Biologists from the Tropical Agricultural Research and Higher Education Center (CATIE) and the Biodiversity International are in Costa Rica’s mountains studying bird migration to find out what brings birds to specific farms during their journey.
Scientists have been studying farms located in Turrialba, Costa Rica for more than 4 years now, and are monitoring floral species and trees in order to make a connection between these farms and forest.
Investigators are trying to protect birds on their journey while transiting between farms and the forest. Birds do not stay in one place, therefore these biologic corridors and hundreds of species rely on this transitory land to make it to their final destination.
The initiative of scientists with this project is to find out which bird species, both residents and migratory go through the different plantations, in order to plan strategic improvements to connect farm land with forest tree species.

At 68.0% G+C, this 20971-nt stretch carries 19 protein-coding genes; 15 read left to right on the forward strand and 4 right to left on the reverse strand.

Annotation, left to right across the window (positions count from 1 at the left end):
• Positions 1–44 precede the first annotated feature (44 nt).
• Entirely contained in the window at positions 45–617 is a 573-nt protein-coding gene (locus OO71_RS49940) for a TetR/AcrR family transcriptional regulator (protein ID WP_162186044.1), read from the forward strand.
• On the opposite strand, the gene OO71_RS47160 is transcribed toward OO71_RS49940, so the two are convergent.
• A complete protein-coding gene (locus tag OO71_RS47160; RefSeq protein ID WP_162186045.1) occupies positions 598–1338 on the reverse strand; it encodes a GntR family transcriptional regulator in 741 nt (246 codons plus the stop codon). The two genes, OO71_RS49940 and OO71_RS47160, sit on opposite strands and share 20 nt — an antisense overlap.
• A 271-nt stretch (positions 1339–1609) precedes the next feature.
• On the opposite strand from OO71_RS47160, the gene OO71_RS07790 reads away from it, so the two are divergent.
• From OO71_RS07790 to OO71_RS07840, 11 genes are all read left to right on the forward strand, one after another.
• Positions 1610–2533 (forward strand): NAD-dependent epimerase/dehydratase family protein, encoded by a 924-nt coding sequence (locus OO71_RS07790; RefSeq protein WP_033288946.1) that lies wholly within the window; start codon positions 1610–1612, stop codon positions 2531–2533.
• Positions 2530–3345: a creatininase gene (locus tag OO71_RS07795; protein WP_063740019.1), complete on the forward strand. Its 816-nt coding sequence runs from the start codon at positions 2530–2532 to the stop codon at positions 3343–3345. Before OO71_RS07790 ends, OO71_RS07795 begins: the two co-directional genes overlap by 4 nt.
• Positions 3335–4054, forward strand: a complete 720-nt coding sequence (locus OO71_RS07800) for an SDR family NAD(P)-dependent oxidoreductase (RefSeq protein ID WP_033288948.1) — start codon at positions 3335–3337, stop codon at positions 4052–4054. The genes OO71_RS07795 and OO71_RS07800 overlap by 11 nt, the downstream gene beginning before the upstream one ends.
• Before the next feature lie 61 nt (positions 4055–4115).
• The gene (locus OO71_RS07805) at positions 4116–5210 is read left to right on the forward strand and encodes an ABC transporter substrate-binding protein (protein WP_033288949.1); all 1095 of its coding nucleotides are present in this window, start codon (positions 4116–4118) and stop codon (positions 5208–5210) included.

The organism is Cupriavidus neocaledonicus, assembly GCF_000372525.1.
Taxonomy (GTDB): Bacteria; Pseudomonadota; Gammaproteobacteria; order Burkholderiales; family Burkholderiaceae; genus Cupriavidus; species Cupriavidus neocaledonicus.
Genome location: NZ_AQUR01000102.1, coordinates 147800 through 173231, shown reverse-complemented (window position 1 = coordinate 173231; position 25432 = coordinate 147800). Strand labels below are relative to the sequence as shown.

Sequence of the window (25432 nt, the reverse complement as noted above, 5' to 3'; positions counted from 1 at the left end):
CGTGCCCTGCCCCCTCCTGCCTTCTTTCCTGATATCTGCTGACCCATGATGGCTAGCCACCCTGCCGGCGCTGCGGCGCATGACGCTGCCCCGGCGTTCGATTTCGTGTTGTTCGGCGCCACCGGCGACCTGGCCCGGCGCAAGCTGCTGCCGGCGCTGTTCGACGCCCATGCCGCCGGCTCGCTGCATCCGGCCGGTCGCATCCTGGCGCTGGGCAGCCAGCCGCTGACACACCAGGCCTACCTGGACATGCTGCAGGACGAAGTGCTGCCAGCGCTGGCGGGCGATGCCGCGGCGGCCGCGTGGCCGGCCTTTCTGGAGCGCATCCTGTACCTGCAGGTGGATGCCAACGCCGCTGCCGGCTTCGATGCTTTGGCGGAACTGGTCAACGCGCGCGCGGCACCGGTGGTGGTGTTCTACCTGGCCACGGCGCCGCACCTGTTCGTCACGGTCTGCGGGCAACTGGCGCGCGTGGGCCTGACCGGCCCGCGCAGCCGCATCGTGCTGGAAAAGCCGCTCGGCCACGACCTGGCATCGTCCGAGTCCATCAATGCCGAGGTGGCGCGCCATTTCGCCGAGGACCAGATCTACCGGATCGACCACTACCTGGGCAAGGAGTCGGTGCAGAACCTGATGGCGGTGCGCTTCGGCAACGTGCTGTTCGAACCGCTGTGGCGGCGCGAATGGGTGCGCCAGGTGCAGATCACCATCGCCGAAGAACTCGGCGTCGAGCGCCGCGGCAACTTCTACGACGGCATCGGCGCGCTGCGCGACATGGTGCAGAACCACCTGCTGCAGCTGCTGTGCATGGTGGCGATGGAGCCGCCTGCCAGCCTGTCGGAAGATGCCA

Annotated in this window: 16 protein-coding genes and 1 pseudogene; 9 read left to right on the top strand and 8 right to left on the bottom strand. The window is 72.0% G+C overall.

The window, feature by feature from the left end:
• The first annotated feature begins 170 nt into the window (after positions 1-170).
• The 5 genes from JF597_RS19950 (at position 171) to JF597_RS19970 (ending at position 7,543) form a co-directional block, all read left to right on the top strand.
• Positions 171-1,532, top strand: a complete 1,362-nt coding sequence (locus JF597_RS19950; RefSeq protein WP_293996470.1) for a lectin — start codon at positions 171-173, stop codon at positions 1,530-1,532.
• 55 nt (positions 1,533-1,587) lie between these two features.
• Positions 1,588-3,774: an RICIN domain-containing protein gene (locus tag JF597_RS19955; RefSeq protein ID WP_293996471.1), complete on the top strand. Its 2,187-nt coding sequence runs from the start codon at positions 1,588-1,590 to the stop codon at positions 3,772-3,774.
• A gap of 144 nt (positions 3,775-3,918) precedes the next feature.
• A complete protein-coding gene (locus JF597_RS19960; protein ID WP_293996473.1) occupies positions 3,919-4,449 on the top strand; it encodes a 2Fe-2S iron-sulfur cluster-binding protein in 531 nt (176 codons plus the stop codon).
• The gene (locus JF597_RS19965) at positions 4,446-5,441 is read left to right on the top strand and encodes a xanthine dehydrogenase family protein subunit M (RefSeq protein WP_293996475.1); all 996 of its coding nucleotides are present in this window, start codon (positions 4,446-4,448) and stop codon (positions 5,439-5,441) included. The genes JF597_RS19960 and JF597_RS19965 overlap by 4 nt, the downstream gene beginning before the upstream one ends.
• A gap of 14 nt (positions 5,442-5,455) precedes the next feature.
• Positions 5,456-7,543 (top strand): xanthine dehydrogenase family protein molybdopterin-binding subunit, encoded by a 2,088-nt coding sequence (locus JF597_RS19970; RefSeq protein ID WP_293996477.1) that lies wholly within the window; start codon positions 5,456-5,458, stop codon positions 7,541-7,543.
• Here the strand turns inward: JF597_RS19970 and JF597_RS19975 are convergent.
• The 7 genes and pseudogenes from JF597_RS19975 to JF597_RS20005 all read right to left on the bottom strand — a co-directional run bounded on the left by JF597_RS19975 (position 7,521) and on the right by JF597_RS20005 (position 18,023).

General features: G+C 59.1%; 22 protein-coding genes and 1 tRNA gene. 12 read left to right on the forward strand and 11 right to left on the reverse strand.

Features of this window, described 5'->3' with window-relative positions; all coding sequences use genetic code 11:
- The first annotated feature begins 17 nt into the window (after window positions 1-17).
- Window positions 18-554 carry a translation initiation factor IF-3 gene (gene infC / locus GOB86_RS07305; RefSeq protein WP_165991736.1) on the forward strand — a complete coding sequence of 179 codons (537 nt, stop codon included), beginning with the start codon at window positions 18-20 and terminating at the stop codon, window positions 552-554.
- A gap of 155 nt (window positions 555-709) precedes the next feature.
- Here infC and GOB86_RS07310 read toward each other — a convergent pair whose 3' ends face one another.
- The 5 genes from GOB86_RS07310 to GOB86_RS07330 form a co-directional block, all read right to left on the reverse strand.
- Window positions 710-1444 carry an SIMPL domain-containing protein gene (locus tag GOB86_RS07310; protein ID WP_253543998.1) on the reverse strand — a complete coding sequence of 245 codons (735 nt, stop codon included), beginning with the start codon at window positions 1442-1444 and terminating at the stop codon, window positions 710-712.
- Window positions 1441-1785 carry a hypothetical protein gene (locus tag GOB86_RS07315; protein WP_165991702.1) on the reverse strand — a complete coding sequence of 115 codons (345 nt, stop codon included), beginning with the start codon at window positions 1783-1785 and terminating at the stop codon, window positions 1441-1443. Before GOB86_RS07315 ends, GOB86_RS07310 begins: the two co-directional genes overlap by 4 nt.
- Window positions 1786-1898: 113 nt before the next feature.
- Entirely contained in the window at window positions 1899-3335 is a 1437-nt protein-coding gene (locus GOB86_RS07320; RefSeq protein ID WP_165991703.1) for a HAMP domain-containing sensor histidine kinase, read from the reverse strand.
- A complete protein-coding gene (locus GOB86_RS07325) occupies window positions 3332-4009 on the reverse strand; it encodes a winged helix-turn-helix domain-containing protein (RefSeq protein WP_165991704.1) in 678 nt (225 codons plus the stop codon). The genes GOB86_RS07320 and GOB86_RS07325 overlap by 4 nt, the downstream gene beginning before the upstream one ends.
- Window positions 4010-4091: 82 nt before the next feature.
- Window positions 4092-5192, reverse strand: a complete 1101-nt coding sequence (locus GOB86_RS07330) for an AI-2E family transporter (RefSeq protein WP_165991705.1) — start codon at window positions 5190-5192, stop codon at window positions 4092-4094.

“We want to know how to handle farm land’s conservation and connectivity for birds”, said Fabrice Declerck, leader of the project.
Scientists encourage farmers to plant specific trees such as cacaotales and poró to help both plantations and bird transition through forests. Most important areas, are those plantation farms next to National Parks and natural reserves.
National Park Carara, located in the Central Pacific, and border of Costa Developers project, Costa Montaña, is one of the most important natural reserves for bird watching, attracting tourists and investigators frequently.
As well, Declerk said plantations shouldn’t be affected by changes in land or landscape, in fact farmers will benefit from some bird species which work as pest controllers and promoting animal conservation can lead to an important environment preservation recognition.
Data collected in this study is also used on an international project about bird migration monitoring, in which the United States and Central America are involved. Costa Rica is world known for ecological diversity conservation. The country holds 5% of world’s total biodiversity,
There is a significant interest in preserving bird species that come all the way from the United States to coffee plantations in Costa Rica, environment conservation is an international matter, emphasized Declerk.Share on Facebook